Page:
On April 18, 2017, Hillsborough County School Board members reviewed and discussed a Long Range School Planning Study that was conducted by Tindale Oliver, a consulting firm that helps organizations envision the future. The study was commissioned to help School Board members and district staff anticipate the needs of the community and develop a sustainable business plan that utilizes all resources available to provide a quality education that effectively prepares students for life. The study reviewed multiple sources of data to make projections based on trends in population growth rates, student generation rates, planned and proposed development, existing capacity, the cost of debt and maintenance and the estimated cost of building new schools. The study also took into account the role of charter schools which can mitigate the need for new schools.
Over the next 15 years, Hillsborough County is projected to grow at an annual rate of 1.3%, bringing in an estimated 10,000 new homes per year and roughly 5,400 new students every year. Most of the growth is expected in South Hillsborough County, with some additional growth anticipated in the north Plant City area. The report estimates that a minimum of 11 new elementary schools, 3 new middle schools and 6 new high schools will be needed in South Hillsborough County alone. The need to be mindful of current school renovations and deferred maintenance was also brought to the group’s attention. The long range study estimates that current impact fees will only fund half of the bare minimum number of schools that will be needed in the future.
“School infrastructure is very expensive and requires in-depth planning and an investment in the future,” said Steve Tindale during the school board workshop.
The report indicates the district will need to build between 23-38 schools or a minimum of 1.5 new schools per year between 2018-2032 to accommodate student enrollment. Over the next 15 years, this construction is expected to cost approximately $1-billion. The report showed that redrawing boundaries is not likely to resolve the need for more schools because so much of the projected growth is in the southern part of the county and the underpopulated schools are located in the northern part of the county.
“No matter how we shuffle boundaries, we don’t have enough classroom seats given the projected numbers. Redistricting can’t be the only answer,” said Tindale.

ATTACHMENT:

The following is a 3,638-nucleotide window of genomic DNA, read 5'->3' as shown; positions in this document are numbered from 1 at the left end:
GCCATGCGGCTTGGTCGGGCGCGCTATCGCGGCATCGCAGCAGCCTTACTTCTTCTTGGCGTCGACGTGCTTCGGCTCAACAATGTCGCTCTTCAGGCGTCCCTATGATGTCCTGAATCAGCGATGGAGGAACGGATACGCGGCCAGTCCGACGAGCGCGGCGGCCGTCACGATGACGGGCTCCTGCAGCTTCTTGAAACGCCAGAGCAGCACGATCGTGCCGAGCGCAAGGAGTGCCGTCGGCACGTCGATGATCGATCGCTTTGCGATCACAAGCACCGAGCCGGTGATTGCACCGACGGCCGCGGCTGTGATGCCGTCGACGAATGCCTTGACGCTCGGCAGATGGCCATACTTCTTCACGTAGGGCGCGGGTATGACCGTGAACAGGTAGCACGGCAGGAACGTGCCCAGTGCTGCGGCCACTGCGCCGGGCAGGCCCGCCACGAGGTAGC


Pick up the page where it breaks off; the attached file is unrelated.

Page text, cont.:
Many questions and concerns were raised by school board members including how many portables will be used to accommodate growth and where new revenue streams will be tapped to fund new school construction. School board members also asked district staff to explore the use of double sessions and to seek creative solutions such as the possibility of leasing space for new schools in addition to constructing new schools which can cost between $20 and 60 million dollars per school.
“We need to educate the community about this urgency for our district. Education has to be a priority in our community,” said school board member Sally Harris.
Between 1994 and 2014, Hillsborough County Public Schools built an average of three new schools per year. During the peak housing boom in the early 2000s, HCPS built an average of five schools per year. This building boom resulted in the accumulation of debt that will cost the School District $1.01 billion over the next 15 years. Maintaining older school buildings for safety and functionality is expected to cost $2.51 billion during the same time period. Based on current projected revenue sources of $2.32 billion over the next 15 years (source: Capital Millage and Community Investment Tax), there is a projected shortfall of $1.20 billion. The study estimated that a surtax for schools would generate $1.9 billion, which would go a long way to improve and expand current schools and provide the funding needed for new schools. The goal is to provide adequate environments for children to learn as the Hillsborough School District carries out its mission to prepare students for life.
“We know growth is coming. Impact fees will only go so far. We need to ask, what’s next,” said Jeff Eakins, superintendent. Eakins also urged the group to take into account learning trends of the future and how that will impact new school construction.
The school board hopes to gather with community leaders – both private and public – in the near future to discuss solutions for managing the growth that will impact our schools and the possible need for new revenue streams.
The workshop was live streamed and aired live on television, Frontier channel 32 and Spectrum channel 635. A recording of the workshop can be viewed at http://schoolboard.hcpswebcasts.com.
To learn more about growth management and to view the PowerpPoint presentation from Tindale Oliver, click here.